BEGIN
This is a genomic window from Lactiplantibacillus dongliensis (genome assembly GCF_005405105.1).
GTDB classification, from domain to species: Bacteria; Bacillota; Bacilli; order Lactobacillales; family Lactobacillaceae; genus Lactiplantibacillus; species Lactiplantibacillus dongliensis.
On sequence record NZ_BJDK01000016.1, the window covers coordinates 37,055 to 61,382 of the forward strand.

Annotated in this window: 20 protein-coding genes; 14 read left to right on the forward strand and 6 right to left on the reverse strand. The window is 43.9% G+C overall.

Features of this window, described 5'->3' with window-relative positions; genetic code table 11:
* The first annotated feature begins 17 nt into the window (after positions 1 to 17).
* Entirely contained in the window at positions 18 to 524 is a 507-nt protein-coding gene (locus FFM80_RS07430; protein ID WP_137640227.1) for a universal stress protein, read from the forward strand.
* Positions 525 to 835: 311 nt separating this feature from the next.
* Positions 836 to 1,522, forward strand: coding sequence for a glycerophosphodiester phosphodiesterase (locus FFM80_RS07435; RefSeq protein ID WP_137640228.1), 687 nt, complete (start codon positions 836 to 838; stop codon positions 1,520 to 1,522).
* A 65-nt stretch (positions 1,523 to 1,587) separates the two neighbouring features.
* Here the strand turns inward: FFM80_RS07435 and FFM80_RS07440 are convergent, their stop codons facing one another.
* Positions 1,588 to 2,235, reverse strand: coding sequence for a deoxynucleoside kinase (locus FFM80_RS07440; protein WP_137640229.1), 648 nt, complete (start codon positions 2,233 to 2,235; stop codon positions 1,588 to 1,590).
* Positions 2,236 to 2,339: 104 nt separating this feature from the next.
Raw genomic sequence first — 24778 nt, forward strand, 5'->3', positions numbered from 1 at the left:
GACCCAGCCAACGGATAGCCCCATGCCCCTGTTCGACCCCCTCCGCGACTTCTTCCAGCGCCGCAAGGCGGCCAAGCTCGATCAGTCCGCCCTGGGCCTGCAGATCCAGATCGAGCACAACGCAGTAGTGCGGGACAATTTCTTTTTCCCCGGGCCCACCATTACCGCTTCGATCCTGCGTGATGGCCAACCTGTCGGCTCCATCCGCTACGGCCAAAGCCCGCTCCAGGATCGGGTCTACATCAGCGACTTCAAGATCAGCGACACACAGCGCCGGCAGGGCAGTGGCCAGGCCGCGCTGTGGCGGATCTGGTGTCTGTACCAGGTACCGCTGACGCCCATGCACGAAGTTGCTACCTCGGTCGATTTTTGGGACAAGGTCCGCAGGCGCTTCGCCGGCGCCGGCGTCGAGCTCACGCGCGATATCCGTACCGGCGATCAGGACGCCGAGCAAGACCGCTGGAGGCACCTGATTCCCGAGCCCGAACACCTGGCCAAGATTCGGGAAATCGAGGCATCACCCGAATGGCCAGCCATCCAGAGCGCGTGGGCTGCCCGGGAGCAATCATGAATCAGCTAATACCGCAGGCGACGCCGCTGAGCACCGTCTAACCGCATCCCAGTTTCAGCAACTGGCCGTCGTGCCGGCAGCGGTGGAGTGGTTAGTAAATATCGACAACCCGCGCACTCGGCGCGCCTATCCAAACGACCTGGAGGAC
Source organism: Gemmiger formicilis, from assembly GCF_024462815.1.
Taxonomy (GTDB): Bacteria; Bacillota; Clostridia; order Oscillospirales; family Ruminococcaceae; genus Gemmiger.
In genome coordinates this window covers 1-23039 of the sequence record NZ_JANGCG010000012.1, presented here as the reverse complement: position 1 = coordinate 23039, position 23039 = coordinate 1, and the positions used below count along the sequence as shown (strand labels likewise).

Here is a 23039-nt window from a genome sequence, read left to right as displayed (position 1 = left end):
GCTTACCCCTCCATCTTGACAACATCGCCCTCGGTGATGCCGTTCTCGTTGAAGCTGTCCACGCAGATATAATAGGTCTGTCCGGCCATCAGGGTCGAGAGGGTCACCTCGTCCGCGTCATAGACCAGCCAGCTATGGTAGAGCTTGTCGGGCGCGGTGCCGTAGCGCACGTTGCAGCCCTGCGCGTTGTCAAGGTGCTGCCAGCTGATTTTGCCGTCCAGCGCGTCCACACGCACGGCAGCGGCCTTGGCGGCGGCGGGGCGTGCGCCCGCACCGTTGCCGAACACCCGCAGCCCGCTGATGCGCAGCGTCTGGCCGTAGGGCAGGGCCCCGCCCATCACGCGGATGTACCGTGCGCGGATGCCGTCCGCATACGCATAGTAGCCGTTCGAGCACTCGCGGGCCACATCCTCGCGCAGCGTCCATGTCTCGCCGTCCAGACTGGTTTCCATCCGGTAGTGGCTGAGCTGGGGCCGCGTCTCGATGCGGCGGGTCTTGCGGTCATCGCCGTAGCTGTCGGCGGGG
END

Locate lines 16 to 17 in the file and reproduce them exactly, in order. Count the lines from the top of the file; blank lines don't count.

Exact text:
Source organism: Gemmiger formicilis, from assembly GCF_024462815.1.
Taxonomy (GTDB): Bacteria; Bacillota; Clostridia; order Oscillospirales; family Ruminococcaceae; genus Gemmiger.